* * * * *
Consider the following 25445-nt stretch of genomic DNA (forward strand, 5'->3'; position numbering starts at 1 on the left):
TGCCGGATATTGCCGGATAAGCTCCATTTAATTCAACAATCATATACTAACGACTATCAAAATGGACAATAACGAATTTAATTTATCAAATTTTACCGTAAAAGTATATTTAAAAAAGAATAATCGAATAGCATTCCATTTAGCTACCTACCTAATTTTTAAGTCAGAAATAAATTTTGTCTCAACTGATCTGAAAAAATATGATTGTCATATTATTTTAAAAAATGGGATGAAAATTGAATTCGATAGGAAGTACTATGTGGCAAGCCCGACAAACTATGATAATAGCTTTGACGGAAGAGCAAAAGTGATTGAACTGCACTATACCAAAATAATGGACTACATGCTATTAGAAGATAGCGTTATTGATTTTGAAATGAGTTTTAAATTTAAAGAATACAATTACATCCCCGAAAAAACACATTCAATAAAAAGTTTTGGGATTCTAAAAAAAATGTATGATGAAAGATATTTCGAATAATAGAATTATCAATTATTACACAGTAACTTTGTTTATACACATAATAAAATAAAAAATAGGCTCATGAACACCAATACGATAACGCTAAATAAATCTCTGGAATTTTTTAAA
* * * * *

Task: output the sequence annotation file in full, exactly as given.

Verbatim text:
Consider the following 25445-nt stretch of genomic DNA (forward strand, 5'->3'; position numbering starts at 1 on the left):
TGCCGGATATTGCCGGATAAGCTCCATTTAATTCAACAATCATATACTAACGACTATCAAAATGGACAATAACGAATTTAATTTATCAAATTTTACCGTAAAAGTATATTTAAAAAAGAATAATCGAATAGCATTCCATTTAGCTACCTACCTAATTTTTAAGTCAGAAATAAATTTTGTCTCAACTGATCTGAAAAAATATGATTGTCATATTATTTTAAAAAATGGGATGAAAATTGAATTCGATAGGAAGTACTATGTGGCAAGCCCGACAAACTATGATAATAGCTTTGACGGAAGAGCAAAAGTGATTGAACTGCACTATACCAAAATAATGGACTACATGCTATTAGAAGATAGCGTTATTGATTTTGAAATGAGTTTTAAATTTAAAGAATACAATTACATCCCCGAAAAAACACATTCAATAAAAAGTTTTGGGATTCTAAAAAAAATGTATGATGAAAGATATTTCGAATAATAGAATTATCAATTATTACACAGTAACTTTGTTTATACACATAATAAAATAAAAAATAGGCTCATGAACACCAATACGATAACGCTAAATAAATCTCTGGAATTTTTTAAA